HOWARD, Ohio — They say it’s an ill wind that doesn’t blow somebody some good. This cold January has certainly helped the fuel dealers, and it has put a thick layer of ice on farm ponds.
Last year was a poor year for ice cutting. Those who cut when it was 4 inches thick managed to fill their ice houses, but those who gambled and waited saw it vanish in a January thaw.
This year there were a lot of empty icehouses around. By the third week of January there was 6 to 8 inches of ice on the ponds in Knox County, Ohio, depending on how well they were kept clear of snow.
Snow is a great insulator, and as soon as one can get out on the ice and keep it clear, the sooner they can cut.
To most, the thought of cutting ice immediately brings to mind huge blocks of ice weighing hundreds of pounds and violent physical labor. That was once true in the northern tier of states, but in my neighborhood it’s time for what the plain folks call ice-cutting frolics.
Gone are the old double wall, wood frame icehouses, insulated with sawdust. In their place are Styrofoam structures with 2-foot thick walls that will keep ice for two years.
Most of them are shared by at least two families. Much of the ice is used to make hand-cranked ice cream, the main dish at birthday parties and other celebrations throughout the year. The families who share the ice will gather for an ice-cutting frolic.
A couple of teams of horses and low-slung wagons are needed. And every family has at least one chain saw, snow shovels and ice tongs.
Fabricating ice-cutting saws from salvage parts seems to be a hobby of some sort in every Amish community. And the designers are only too anxious to lend their latest creations out for trial runs. I have never heard of any of these masterpieces of engineering ever falling through the ice.
But to engineer is human, and most of these ice saws are very practical and inexpensive.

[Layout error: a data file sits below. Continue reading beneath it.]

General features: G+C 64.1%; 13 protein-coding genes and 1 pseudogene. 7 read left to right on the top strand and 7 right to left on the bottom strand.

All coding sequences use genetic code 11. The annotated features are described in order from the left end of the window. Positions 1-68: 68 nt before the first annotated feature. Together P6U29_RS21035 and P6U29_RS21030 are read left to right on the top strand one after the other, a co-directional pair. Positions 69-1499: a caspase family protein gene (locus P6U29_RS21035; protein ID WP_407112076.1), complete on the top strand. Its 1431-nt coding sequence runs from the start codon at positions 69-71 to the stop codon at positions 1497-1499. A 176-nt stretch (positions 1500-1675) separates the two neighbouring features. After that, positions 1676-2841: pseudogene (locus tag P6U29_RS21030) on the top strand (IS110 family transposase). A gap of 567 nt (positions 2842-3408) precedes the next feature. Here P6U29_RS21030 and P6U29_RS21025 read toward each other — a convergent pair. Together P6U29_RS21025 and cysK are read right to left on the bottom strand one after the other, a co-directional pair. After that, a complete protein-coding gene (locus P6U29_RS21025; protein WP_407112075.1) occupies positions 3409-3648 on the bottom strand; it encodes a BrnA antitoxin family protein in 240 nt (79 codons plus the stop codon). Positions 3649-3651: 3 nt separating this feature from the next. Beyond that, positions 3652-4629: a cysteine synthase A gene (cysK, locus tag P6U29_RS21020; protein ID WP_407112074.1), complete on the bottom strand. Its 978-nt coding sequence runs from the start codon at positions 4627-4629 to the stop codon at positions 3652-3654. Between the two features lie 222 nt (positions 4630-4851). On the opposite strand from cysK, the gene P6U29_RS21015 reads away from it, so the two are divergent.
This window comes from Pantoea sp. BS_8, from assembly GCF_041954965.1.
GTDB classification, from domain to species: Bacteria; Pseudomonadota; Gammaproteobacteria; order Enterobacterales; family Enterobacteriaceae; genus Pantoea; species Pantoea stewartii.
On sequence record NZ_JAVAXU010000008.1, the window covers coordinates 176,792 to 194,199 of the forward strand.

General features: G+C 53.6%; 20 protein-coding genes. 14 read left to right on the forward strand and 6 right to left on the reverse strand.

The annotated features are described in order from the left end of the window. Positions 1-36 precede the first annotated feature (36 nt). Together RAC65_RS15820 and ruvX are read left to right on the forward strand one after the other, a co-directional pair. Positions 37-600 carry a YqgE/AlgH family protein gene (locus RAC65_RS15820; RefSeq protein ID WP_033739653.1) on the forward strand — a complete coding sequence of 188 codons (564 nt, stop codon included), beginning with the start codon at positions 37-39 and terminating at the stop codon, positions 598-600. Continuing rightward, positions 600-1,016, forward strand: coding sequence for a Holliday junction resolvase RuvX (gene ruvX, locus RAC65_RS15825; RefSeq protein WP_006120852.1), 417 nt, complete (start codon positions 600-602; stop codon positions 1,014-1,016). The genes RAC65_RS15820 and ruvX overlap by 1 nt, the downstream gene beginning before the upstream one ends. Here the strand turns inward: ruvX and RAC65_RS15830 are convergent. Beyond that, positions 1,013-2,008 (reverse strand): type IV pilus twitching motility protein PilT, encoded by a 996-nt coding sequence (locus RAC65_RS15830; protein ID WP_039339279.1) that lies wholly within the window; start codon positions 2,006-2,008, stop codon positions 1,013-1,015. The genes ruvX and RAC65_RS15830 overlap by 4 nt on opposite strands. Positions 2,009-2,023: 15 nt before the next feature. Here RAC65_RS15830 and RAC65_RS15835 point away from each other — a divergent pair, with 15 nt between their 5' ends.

A day in advance the women are busy baking cookies and cakes and getting a big meal ready to satisfy the appetites that can be built cutting ice in subfreezing weather. The girls can impress the young men with their latest pastry recipes while they keep the ice-cutting crew supplied with snacks and hot drinks.
Some of the girls may even join the boys on the ice and help slide the blocks of ice over the water-slicked surface to crews on shore loading the wagons.
Probably the least glamorous job is packing the icehouse. That requires attention to air flow and safe stacking to prevent what could amount to a deadfall should a stack of ice collapse. But the job is rotated before it becomes boring and people get careless.
Few of them will give much thought in terms of dollars and cents to the $5,000 or $6,000 worth of ice they have to show for their efforts.
With a dozen or more workers outside and several inside cooking, looking after the children and just visiting, the job gets done with plenty of time to spare for a good meal for famished workers and time for socializing and to reflect on a job well-done by recycling renewable energy at little expense.
Few of them will give much thought in terms of dollars and cents to the $5,000 or $6,000 worth of ice they have to show for their efforts as they return home after dark, comfortably tired, to a well earned, peaceful night’s sleep.
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